At first the reader – not knowing any better – accepts Frank Bascombe as a depressed 53-year-old man who thinks things like, “When you’re young, your opponent is the future. When you’re not young, your opponent’s the past and everything done in it…”.   But eventually we realize that Frank’s actually an optimist – “It’s my experience that when you don’t think you’re making progress that you’re probably making plenty.”

As we read this 451-page novel, we see that Bascombe is making progress in pushing the re-start button on his life.   He’s not a bad person, really, it’s just that he has his own way of looking at things – one of the small points on which his ex-wife and his troublesome girlfriend can agree on.   Like a writer, he looks at things and sees something different from real actual life.   “You might never have been quite as happy as you like to believe you were.”

Bascombe is often let down, unfortunately, by the other people in his life, like one of his post-divorce female partners:   “… she had very little facility for actually thinking about me and never in the time we knew each other asked me five questions about my children or my life before I met her.”   Yet we somehow sense that Frank will be blessed with the victory of what Bob Dylan called “simple survival.”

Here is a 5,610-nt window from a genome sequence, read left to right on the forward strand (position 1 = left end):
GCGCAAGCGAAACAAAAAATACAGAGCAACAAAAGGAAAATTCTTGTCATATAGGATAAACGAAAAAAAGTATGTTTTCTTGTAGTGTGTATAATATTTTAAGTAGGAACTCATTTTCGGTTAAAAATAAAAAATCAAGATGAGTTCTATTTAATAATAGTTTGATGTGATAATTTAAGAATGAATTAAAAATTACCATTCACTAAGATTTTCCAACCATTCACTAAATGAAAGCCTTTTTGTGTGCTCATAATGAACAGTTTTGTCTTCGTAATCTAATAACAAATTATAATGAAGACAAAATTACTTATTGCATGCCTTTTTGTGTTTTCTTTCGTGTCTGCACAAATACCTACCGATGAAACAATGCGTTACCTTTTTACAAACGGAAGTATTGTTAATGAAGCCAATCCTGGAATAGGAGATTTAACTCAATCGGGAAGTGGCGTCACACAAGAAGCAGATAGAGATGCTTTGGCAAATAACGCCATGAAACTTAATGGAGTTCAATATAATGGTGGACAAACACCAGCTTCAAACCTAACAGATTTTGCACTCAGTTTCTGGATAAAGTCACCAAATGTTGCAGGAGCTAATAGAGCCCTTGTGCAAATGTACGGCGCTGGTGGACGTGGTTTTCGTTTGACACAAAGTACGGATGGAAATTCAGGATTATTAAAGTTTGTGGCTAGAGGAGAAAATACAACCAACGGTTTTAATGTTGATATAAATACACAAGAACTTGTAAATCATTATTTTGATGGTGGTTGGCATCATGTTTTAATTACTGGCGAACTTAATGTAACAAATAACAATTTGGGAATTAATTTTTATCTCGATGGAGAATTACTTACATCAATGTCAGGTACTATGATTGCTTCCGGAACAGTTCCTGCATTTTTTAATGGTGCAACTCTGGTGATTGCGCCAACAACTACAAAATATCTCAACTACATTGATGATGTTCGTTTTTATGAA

How good, exactly, is this piece of American literature?   In 1995, The New York Times included it in the year-end list of best books.   As 1996 began, Ford was awarded the Pulitzer Prize for fiction for Independence Day.   This Frank Bascombe novel (like John Updike’s Rabbit books) was part of a trilogy, but don’t worry about what came before or after.

Independence Day was Ford’s singular masterpiece, his van Gogh, his Sunflowers painting.   Or The Starry Night.

This is essential reading.   Highly recommended.

Joseph Arellano

Independence Day 3

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Friend of the family

“I’m a lucky man, I know that…  My son, my wife, my job, my mother, my brother.   I have done enough damage to lose them all…”

First the positives.   A Friend of the Family, a novel by Lauren Grodstein, tells quite an intriguing story.   This is a tale about a doctor who, through a minor omission on his part, lets a patient of his die from an undiagnosed condition.   The pulling of this thread causes the fabric of his previously secure and comfortable life to come apart; the set up has parallels to Carol Cassella’s fine novel Oxygen.   In this case, the physician is a male in his early fifties and Grodstein does a quite commendable job of getting us to believe the man’s voice (sometimes not the case with female authors).